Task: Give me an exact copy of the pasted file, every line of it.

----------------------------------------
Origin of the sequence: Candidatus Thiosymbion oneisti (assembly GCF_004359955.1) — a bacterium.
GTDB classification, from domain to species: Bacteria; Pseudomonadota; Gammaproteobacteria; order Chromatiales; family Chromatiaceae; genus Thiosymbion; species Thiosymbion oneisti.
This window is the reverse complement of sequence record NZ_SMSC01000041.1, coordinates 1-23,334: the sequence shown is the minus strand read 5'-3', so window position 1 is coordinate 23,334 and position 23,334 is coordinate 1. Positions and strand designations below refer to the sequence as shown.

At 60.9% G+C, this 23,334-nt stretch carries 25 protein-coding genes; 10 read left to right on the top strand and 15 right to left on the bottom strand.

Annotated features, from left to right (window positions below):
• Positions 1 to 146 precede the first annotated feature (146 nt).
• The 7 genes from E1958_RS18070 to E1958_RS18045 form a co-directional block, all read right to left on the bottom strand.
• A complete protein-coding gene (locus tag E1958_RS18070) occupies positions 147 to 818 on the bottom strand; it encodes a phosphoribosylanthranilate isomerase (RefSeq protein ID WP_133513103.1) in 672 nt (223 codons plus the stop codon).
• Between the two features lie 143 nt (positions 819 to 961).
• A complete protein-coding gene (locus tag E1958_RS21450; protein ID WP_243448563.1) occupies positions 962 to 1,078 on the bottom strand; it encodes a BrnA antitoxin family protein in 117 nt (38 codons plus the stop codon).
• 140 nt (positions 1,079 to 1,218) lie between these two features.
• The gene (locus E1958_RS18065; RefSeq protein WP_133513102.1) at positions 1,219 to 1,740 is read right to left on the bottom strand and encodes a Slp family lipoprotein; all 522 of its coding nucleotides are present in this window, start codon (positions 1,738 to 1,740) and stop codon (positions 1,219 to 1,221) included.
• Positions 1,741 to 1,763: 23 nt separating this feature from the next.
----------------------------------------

Origin of the sequence: Candidatus Thiosymbion oneisti (assembly GCF_004359955.1) — a bacterium.
GTDB classification, from domain to species: Bacteria; Pseudomonadota; Gammaproteobacteria; order Chromatiales; family Chromatiaceae; genus Thiosymbion; species Thiosymbion oneisti.
This window is the reverse complement of sequence record NZ_SMSC01000041.1, coordinates 1-23,334: the sequence shown is the minus strand read 5'-3', so window position 1 is coordinate 23,334 and position 23,334 is coordinate 1. Positions and strand designations below refer to the sequence as shown.

At 60.9% G+C, this 23,334-nt stretch carries 25 protein-coding genes; 10 read left to right on the top strand and 15 right to left on the bottom strand.

Annotated features, from left to right (window positions below):
• Positions 1 to 146 precede the first annotated feature (146 nt).
• The 7 genes from E1958_RS18070 to E1958_RS18045 form a co-directional block, all read right to left on the bottom strand.
• A complete protein-coding gene (locus tag E1958_RS18070) occupies positions 147 to 818 on the bottom strand; it encodes a phosphoribosylanthranilate isomerase (RefSeq protein ID WP_133513103.1) in 672 nt (223 codons plus the stop codon).
• Between the two features lie 143 nt (positions 819 to 961).
• A complete protein-coding gene (locus tag E1958_RS21450; protein ID WP_243448563.1) occupies positions 962 to 1,078 on the bottom strand; it encodes a BrnA antitoxin family protein in 117 nt (38 codons plus the stop codon).
• 140 nt (positions 1,079 to 1,218) lie between these two features.
• The gene (locus E1958_RS18065; RefSeq protein WP_133513102.1) at positions 1,219 to 1,740 is read right to left on the bottom strand and encodes a Slp family lipoprotein; all 522 of its coding nucleotides are present in this window, start codon (positions 1,738 to 1,740) and stop codon (positions 1,219 to 1,221) included.
• Positions 1,741 to 1,763: 23 nt separating this feature from the next.